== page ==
According to tradition the first Aszúwine was produced by Szepsi Laczkó Máté in ErdÅ‘bénye for the queen Lórántffy Zsuzsanna. May the legend be true or not, it’s still a fact that Tokaji Aszú was first mentioned in written form in the 16th century. It got its name after the characteristic aszú-ing (rottening). This over–ripping continuoum that gives the special quality can come only after a long and warm autumn. When raindrops reach the grape, they got hurt and the Botrytis Cinerea, the grey mould, finds the hurt-grape-berries easily. If the weather is dry the grey-rottening turns into a so called noble-rottening, even in the healthier grape-berries. This way, in these berries, the sugar content increases highly. During the harvest, the aszú berries are separated. They can separate 3-4-5-6 puttony of aszú berries, depending on the wished quality of aszúwine. Then they pour a gönci barrel (136 litres) of wine to the aszúberries. It is mixed together for 12-48 hours. If the time is over, the top of the wine, the so called aszú-hat is taken away. According to tradition, the aszú wine is in small size barrels for as many years, as many puttonys it has got. Today it must be a minimum of 3 years.
Beside the aszúwine, another speciality of the wine region is the szamorodni. It’s a Polish word, meaning “as it was born”. It’s produced from partly aszú-ed grapes without separating the noble-rotten berries. Another special wine is the Tokaji Fordítás, which is made from the above mentioned “aszú-hat” (which was taken away from the top of the wine). New wine is poured on the used “aszú-hat” to gain the sugar and aroma from this. “Máslás” is a dry wine made from the rest of the used aszúgrapes.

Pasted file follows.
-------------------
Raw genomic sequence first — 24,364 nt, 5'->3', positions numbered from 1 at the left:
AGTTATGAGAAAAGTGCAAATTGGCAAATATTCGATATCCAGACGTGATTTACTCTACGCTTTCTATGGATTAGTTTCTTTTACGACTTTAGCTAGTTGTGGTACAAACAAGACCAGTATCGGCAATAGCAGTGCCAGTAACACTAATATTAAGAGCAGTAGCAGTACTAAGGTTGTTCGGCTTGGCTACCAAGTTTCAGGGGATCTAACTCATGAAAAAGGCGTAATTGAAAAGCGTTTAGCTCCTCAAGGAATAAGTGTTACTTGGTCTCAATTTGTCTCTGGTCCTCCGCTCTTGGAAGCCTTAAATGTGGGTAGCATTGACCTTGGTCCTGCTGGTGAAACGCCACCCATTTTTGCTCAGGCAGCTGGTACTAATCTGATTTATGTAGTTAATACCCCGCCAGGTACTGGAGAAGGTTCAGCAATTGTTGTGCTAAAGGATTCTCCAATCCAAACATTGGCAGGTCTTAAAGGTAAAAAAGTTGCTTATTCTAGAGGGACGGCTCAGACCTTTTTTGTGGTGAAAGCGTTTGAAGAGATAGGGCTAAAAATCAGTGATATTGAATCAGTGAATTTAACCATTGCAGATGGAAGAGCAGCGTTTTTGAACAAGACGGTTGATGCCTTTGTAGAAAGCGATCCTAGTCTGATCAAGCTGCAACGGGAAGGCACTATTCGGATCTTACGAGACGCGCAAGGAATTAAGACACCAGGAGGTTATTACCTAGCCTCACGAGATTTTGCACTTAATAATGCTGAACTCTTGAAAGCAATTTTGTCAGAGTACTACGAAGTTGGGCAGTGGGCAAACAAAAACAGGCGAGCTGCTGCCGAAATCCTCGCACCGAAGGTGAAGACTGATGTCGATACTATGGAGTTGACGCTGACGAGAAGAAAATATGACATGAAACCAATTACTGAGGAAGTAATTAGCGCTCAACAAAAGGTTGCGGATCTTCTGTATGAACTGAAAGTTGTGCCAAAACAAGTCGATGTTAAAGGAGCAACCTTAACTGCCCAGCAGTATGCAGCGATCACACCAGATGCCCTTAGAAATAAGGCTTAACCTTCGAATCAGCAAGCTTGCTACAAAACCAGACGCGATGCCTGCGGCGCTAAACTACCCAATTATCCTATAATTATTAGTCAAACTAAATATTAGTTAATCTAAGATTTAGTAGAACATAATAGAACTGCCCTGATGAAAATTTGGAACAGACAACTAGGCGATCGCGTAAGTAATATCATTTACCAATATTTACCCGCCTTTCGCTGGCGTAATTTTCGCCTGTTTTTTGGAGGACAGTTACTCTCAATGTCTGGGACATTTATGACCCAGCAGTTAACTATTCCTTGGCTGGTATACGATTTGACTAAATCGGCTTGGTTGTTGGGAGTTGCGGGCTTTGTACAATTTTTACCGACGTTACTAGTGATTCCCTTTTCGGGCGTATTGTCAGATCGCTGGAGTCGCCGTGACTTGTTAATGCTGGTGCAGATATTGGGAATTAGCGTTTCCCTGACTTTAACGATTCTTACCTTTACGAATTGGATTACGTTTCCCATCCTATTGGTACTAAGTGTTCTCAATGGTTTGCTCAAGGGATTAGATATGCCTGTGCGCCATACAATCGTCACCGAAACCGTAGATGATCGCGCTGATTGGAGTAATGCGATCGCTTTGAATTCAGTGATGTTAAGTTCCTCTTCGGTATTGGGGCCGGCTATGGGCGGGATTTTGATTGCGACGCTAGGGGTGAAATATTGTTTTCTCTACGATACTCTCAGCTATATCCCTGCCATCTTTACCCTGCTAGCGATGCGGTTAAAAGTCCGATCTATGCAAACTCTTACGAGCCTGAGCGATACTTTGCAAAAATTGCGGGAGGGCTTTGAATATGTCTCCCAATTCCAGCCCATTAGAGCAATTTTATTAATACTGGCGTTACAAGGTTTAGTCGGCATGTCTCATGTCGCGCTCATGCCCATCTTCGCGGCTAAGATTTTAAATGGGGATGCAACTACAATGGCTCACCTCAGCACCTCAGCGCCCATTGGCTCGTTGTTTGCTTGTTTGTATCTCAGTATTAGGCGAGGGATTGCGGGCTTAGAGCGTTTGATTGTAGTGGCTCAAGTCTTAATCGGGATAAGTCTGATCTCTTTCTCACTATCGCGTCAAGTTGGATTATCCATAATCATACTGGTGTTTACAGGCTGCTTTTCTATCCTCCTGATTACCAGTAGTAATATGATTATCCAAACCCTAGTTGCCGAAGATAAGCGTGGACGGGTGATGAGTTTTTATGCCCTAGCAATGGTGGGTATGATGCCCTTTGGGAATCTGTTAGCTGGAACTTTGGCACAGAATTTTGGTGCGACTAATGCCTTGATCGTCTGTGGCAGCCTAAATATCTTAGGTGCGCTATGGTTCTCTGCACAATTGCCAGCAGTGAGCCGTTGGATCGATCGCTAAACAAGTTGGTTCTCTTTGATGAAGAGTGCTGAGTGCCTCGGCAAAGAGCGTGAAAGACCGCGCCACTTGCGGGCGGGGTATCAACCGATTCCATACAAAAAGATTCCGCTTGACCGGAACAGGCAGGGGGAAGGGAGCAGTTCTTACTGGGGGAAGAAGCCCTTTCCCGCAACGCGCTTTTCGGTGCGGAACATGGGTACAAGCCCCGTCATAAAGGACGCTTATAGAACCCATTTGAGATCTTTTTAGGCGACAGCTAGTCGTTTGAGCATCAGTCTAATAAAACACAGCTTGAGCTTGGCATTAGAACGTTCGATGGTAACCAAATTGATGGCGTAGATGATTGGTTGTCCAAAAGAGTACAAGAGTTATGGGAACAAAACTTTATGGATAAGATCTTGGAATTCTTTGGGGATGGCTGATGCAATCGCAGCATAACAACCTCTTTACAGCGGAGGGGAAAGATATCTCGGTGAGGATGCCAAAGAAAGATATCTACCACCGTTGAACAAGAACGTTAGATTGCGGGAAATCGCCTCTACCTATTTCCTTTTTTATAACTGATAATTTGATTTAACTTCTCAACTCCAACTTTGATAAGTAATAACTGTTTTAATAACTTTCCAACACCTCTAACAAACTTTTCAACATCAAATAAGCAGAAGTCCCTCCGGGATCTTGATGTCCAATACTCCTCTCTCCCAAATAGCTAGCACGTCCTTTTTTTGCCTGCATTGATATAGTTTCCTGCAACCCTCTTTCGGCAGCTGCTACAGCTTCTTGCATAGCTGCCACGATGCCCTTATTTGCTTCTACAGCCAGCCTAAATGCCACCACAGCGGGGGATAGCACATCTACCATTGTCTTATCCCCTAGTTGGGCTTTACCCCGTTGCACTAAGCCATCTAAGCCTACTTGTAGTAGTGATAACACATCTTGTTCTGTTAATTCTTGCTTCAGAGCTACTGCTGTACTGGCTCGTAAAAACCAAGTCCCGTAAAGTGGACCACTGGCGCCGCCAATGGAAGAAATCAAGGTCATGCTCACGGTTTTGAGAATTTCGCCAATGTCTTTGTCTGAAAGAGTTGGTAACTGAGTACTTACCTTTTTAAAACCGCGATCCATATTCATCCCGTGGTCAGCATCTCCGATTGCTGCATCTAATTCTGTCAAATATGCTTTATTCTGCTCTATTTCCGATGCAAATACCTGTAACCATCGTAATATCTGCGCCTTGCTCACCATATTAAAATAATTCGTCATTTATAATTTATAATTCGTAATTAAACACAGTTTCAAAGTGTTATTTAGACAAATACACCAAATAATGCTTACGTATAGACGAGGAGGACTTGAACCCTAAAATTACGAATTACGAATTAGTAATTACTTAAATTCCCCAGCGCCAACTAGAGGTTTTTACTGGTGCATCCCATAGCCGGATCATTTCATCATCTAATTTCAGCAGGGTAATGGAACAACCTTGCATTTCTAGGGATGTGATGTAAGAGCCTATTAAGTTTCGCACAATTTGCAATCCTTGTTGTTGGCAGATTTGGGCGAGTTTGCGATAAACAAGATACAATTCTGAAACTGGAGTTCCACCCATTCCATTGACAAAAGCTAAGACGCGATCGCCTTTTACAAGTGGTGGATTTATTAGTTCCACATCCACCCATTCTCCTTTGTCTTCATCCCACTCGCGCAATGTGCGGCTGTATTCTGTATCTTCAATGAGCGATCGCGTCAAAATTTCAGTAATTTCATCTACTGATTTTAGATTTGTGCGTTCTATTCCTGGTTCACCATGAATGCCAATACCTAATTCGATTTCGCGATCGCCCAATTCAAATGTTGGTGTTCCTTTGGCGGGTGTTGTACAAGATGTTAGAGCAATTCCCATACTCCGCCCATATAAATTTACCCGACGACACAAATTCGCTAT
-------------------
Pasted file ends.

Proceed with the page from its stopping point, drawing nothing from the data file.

The “esszencia” is the most unique product of the wine region. This is honey-like nectar which originates from the dropping of the noble rotten grapes, without outer pressing. It’s a unique and rare thing all over the world. Being very thick it reaches very low alcohol content, even untouched for years.
There were two characteristic kinds of barrels in Tokaj-Region Gönci and Szerednyei. The first one is 138 litres made of oak. During history, its size has changed many times in the 16th century it was 407,24 litres, in the 18th century it was 152,72 litres and in the 19th century it was 135,75 litres. Having a small size it was easy to use for transporting wine. The Szerednyei barrel is 220 litres, made of Zemplén oak. (Zemplén is the name of mountains in the Tokaj region.)
A cellar labyrinth
The wine cellars’ walls are covered with noble-mould. In them, the Tokaj wine which was named “the wine of kings, king of wines” by the king XIV. Louise is being rippen. There are two kinds of wine cellars in the Tokaj region the “dug-cellar” and “hole-cellar”. The first mentioned had the same territory as the house, it was situated under it. The “hole-cellar” was not connected to the house. On the surface one could only see a gate made of stone with wooden or steel door. 80-85% of the Tokaj cellars are “hole-cellars”. The most valuable is the cellar labyrinth which developed from the meeting of many hole cellars under the surface. An example for this is the Rákóczi cellar, in Sárospatak town, which is 1 km long. The history of the cellar reaches back to the 16th century and it reached its today length between 1776-1701. The “Ungvári-cellar” in Sátoraljaújhely town is one of the most well-known wine labyrinths. It is made up of 27 cellars; it has four floors, and can store 13.000 gönci and szerednyei barrels. Almost of the historical cellars can be found in Tokaj, in the historical town center’s streets. (Dózsa st, Óvár st, Bem st). These cellars are more-hundred-year-old and open to the guests.